Media and PR can play a role in eliminating political sleaze

I used to reserve special disdain for tobacco industry executives and their apologists. They sold sickness and death, and smiled as they lied about their business.

I used to reserve special disdain for tobacco industry executives and their apologists. They sold sickness and death, and smiled as they lied about their business.

Lately, I've shifted my contempt to the deceivers running rampant in a much more dangerous enterprise: government. Next to politicians and the people who speak for them, corporate PR folks - even the semi-reformed tobacco peddlers, who now at least acknowledge what their product does - look a lot better.

This is not a rant against all politicians or their public affairs. I'm convinced that a solid majority of people in public service are honest. I believe they're out, mostly, to serve the public, that they compromise in the best sense of the word. But the blatant, growing corruption of ideals and practices in politics is poisoning public discourse. It's infecting America with a civic illness we'll need years, maybe decades, to cure.

Media and PR pros have played a major role in the decline. Now they can help us return to our collective senses. But they must step up to the issue first - loudly.

I'm writing the day before the 2006 midterm elections, and I'm more depressed about the situation than ever. In campaign after campaign, especially contests for Congress, the level of sleaze has risen to new heights, with honor sinking to new lows.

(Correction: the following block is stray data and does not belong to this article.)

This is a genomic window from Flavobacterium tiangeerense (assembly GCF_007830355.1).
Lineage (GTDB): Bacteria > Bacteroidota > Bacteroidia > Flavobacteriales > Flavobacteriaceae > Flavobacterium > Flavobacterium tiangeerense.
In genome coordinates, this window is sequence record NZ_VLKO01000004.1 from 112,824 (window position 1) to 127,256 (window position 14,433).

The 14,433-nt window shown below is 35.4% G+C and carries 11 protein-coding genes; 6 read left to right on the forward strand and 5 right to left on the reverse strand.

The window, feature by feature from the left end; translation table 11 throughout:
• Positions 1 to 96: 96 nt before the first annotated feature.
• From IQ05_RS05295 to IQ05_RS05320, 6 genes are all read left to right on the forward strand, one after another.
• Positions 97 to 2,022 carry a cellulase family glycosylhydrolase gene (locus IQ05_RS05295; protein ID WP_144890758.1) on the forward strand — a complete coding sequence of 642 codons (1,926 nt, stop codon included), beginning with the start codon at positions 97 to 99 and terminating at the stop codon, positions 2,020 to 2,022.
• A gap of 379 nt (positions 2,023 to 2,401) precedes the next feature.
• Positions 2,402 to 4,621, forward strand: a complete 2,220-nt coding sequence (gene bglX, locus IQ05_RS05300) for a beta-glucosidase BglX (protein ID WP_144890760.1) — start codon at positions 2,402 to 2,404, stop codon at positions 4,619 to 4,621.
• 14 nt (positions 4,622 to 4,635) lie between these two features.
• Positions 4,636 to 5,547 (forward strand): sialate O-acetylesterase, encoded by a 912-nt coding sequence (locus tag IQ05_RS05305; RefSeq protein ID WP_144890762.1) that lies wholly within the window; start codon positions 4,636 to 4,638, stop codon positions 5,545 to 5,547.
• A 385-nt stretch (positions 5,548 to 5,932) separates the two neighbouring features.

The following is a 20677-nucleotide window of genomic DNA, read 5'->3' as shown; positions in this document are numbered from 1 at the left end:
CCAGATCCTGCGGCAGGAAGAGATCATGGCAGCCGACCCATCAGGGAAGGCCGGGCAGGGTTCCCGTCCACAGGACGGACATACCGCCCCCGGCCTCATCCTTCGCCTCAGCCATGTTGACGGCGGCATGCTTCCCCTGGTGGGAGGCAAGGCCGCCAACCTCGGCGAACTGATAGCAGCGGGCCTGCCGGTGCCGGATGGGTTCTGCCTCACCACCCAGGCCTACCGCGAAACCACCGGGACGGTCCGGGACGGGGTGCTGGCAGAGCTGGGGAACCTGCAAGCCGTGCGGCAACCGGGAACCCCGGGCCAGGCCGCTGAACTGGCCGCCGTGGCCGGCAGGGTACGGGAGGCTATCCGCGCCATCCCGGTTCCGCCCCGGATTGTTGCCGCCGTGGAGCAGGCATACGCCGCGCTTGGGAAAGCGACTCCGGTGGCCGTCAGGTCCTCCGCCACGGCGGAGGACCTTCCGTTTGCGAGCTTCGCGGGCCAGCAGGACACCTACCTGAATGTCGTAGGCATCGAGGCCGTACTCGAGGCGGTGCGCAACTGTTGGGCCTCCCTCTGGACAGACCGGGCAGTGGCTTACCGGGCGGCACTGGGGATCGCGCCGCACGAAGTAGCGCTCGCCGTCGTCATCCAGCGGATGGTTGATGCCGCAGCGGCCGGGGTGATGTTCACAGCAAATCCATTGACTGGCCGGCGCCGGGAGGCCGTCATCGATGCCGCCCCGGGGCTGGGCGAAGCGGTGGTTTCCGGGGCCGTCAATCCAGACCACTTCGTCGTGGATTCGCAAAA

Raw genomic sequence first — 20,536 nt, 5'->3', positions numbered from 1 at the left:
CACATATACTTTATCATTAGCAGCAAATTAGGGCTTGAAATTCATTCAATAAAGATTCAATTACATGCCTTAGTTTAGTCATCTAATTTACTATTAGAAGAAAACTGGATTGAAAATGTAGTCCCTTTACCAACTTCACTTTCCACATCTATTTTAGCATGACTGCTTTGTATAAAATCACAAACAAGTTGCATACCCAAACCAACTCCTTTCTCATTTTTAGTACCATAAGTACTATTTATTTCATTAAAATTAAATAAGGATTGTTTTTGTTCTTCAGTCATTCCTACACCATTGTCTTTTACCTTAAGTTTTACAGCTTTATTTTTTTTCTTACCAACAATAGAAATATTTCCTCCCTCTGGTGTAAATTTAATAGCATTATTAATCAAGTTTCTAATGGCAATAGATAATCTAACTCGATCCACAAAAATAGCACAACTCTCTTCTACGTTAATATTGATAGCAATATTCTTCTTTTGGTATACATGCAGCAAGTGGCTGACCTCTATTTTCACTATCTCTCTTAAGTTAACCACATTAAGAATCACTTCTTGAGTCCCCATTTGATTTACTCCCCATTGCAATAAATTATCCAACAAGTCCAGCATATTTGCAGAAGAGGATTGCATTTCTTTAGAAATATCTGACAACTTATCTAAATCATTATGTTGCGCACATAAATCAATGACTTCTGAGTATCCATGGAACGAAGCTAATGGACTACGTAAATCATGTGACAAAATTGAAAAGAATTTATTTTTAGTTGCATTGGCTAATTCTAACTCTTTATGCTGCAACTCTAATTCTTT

Candidates and their advocates launched attack ads that lied blatantly about opponents and their records. They boasted of non-accomplishments or claimed credit for others' work. They offered pathetic excuses for misbehavior and absurd justifications for governmental malpractice.

Journalists share in the disgrace, serving more as stenographers than doing their jobs. Oh, we see a few "ad-watch" type stories where media organizations examine a specific ad's truthfulness or lack thereof, but those few efforts are all but lost in the avalanche.

Surely this must gall honest people in business and PR. They could go to jail for pulling some of the stunts that politicians consider routine, including the way the government keeps its fantasy-world accounts.

But if corporate PR pros don't think political sleaze rubs off on them, they're kidding themselves. In an era when politicians are marketed and pitched like products, why should people assume the people doing the pitching aren't in the same league?

Does the acceptance of mean-spirited dishonesty as a baseline condition in politics and governance generate sleaze in other spheres, as well? The accelerating corporate corruption in recent years might imply this, but there's no clear cause and effect.

I wish PR pros would decline to work for politicians who abuse our trust so thoroughly. Even better, agencies and corporate PR heads - and especially the companies that hire PR people - could weed out the participants in political trickery.

In the end, the public has to take some responsibility. When people would rather watch puerile (un)reality television shows than learn about real issues and ask difficult questions, maybe we deserve it when politicians treat us like children, or idiots, or both.

Dan Gillmor is the author of We the Media: Grassroots Journalism By the People, For the People. His blog is at He is also director of the Center for Citizen Media (

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